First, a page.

It's not hard to tell when you've just watched a young, buzzworthy band perform. They usually thank the crowd for coming out -- regardless of how big it is -- while perhaps mentioning that it is the band's first time in a particular town. Such was the case for Lafayette, Louisiana indie pop quartet Givers
last night. Multiple times throughout their breezy, uptempo set, both singer/guitarist Taylor Guarisco and singer/percussionist Tiffany Lamson thanked the Trunk Space crowd for coming out, as well as enlightening everyone to the fact that this was their first time in Phoenix. You'd think, with their childlike exuberance, that Givers were an unsigned band, still fighting to make a name for themselves -- not a band whose debut album was just featured on NPR Music and who has a set lined up at next weekend's Bonnaroo Music Festival.
Thank god Givers aren't jaded from all of their recent exposure. It's the band attitude, I think, towards their music that keeps them motivated and having fun. Givers' sound is heavily dominated by thumping, rhythmic Afro-beat drums -- displayed in fine form by their first song of the night, "Saw You First." The song has a pounding, rising drum beat, met beautifully by Guarisco's enthusiastic vocals. If ever there was a young man who enjoys doing what he does, playing his music -- and had the perfect knack for showing everyone just how much he enjoys playing said music -- it is Givers' lead singer Taylor Guarisco. Coiffed with a Jerry Lee Lewis-esque floppy curl, Guarisco was the band's definitive focal point, often sticking his tongue out, closing his eyes and distorting his facial expressions -- all to simply enjoy what he does. Once the initial shock of seeing Guarisco making a Bill Cosby pudding face while strumming away on his acoustic guitar wore off, it was rather delightful to see him entertain the crowd.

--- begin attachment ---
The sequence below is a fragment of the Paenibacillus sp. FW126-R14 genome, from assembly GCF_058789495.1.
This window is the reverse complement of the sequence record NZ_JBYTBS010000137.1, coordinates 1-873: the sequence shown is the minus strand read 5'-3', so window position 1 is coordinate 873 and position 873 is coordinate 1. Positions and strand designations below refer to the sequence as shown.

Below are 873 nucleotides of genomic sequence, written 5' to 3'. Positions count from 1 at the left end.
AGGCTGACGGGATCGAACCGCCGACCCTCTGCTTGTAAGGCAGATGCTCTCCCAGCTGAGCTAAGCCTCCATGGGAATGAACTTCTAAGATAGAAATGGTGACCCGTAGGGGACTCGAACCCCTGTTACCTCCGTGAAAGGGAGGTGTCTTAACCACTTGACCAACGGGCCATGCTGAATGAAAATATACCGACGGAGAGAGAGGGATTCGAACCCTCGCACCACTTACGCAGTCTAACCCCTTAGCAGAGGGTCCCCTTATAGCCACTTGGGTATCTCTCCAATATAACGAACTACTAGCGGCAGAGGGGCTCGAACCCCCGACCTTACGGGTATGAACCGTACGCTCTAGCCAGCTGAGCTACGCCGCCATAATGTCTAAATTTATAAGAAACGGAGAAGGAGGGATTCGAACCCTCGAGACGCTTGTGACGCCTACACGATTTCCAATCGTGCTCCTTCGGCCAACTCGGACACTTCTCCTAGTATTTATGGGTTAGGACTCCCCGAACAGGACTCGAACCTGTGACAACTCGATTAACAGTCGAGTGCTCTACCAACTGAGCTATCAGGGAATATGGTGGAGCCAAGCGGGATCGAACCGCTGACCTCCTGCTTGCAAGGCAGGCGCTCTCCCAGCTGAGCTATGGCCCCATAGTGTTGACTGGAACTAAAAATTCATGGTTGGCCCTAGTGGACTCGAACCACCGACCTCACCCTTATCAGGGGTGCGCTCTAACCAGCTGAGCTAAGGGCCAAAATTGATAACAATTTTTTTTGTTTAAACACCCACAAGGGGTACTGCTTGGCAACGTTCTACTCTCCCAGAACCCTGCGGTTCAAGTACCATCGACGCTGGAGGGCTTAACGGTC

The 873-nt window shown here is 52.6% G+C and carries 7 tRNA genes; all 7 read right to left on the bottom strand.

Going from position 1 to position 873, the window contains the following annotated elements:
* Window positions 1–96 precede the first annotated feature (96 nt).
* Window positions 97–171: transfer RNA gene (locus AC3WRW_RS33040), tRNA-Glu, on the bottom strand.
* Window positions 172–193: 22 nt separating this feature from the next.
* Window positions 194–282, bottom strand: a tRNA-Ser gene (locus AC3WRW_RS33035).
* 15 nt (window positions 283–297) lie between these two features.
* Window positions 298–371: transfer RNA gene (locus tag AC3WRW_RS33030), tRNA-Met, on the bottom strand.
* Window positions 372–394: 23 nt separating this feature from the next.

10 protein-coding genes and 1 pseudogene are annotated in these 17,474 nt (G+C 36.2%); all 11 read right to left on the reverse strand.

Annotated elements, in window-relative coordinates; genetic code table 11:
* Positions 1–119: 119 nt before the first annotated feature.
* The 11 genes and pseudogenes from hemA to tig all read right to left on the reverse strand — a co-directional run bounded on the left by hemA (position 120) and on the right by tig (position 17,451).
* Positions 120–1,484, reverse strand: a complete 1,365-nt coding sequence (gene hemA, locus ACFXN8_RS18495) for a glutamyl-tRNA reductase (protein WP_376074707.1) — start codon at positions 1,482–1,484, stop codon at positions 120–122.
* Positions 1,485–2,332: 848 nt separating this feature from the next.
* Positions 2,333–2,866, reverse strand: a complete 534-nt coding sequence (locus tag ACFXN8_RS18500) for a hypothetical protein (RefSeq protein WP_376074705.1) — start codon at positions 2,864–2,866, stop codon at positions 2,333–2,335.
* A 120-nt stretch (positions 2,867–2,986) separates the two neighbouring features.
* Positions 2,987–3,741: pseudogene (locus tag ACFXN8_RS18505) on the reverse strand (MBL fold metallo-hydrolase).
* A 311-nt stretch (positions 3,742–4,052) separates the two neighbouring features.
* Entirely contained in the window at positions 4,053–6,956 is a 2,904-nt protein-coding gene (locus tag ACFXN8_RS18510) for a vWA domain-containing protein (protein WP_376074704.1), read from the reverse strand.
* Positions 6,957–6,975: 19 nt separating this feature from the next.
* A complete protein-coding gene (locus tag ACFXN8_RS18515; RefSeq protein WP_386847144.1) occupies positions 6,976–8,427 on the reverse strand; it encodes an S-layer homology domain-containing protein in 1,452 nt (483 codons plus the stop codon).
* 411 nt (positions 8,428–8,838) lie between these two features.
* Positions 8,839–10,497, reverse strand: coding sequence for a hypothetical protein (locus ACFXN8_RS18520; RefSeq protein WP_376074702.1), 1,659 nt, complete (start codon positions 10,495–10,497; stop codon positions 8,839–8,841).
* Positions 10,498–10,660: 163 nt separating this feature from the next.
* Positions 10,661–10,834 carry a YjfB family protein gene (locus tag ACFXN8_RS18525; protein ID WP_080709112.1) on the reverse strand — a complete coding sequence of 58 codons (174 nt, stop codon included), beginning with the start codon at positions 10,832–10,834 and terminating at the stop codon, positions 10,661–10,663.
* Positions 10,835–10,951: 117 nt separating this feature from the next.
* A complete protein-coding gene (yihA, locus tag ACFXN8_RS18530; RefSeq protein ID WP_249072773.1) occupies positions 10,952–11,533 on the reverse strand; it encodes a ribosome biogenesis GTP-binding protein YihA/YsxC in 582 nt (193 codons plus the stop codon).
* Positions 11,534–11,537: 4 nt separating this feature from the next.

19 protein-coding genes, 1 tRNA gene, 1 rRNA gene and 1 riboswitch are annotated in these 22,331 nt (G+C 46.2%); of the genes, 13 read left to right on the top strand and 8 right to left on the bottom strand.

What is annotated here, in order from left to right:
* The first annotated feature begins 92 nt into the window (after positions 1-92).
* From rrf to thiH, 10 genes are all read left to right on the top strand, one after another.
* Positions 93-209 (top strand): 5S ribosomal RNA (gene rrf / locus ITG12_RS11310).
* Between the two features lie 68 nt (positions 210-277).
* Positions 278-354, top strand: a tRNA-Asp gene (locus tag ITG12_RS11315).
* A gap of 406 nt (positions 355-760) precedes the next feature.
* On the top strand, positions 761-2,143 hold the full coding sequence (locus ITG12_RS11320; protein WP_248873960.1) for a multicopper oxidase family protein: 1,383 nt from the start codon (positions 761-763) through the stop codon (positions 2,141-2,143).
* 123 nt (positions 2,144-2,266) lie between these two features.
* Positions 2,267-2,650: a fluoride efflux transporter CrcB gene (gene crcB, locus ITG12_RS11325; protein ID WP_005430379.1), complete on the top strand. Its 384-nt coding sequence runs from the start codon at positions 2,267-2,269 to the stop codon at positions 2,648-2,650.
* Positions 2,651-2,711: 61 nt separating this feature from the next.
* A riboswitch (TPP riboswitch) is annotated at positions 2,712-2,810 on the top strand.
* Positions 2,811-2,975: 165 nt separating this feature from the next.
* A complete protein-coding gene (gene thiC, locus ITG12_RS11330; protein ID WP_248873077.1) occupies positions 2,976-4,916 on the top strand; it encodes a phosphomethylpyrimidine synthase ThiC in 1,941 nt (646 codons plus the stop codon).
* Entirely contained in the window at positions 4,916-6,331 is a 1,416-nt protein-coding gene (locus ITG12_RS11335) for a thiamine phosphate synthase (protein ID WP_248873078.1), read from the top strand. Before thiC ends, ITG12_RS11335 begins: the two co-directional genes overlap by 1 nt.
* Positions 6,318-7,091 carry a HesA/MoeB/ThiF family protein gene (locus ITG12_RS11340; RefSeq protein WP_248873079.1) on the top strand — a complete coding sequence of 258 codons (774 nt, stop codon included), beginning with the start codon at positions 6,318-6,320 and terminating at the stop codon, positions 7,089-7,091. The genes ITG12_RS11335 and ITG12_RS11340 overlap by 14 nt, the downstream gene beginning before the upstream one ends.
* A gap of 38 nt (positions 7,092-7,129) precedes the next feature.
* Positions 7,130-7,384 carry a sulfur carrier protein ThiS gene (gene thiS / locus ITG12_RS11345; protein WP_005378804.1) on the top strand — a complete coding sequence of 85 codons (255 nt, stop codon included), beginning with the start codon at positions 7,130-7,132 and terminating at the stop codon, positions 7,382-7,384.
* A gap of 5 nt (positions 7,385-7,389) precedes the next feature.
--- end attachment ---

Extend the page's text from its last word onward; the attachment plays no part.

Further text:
Any one Givers song can instantly breakdown into what sounds like three different songs all rolled up into one. Case in point: the infectious "Meantime." 30 seconds into the song comes the first tempo change -- all the more punctuated by the band while performing it live -- while it yet again turns into another distinct segment. Then the song returns back to its opening riff as if nothing had happened -- like the band didn't just break things down three times in the span of about two minutes. It's remarkable to see live, especially given the band's incredible energy. That energy translated to me feeling that, on a few separate occasions, either drummer Kirby Campbell or singer/percussionist Tiffany Lamson were going to rip right through their respective drum heads with their forceful-yet-joyous drum striking.
Givers' modus operandi, given last night's performance, has to be energy. I walked away from their set overwhelmed by the band's passion and exuberance towards their music -- a music that facilitates such enthusiasm. Givers put on a show last night that made me forget -- if just for a little while -- that they are, in fact, a band teetering oh-so closely on the brink of really breaking through. The members of the band understand the accolades that they have accumulated at this point in their careers, a reward of sorts for that being their Bonnaroo set. Yet they didn't let any of that notoriety or new found fame get in the way of their passion -- playing adrenalized, fast-paced indie pop music.
Last Night: Givers at The Trunk Space.
The Crowd: A rather young crowd, full of those who were getting their dance on to Givers' music.
Overheard: "It's special to be here," -- Lead singer Taylor Guarisco, yet again, reminding everyone how excited and thankful they were to be playing Phoenix.
Random Notebook Dump: "Lead singer Jerry Lee Lewis curl -- Bill Cosby face" referencing just what it is to watch Taylor Guarisco perform. "Xylophone -- heart is bleeding" to help me remember that they played "Ceiling of Plankton." I don't quite have all their song titles memorized just this yet.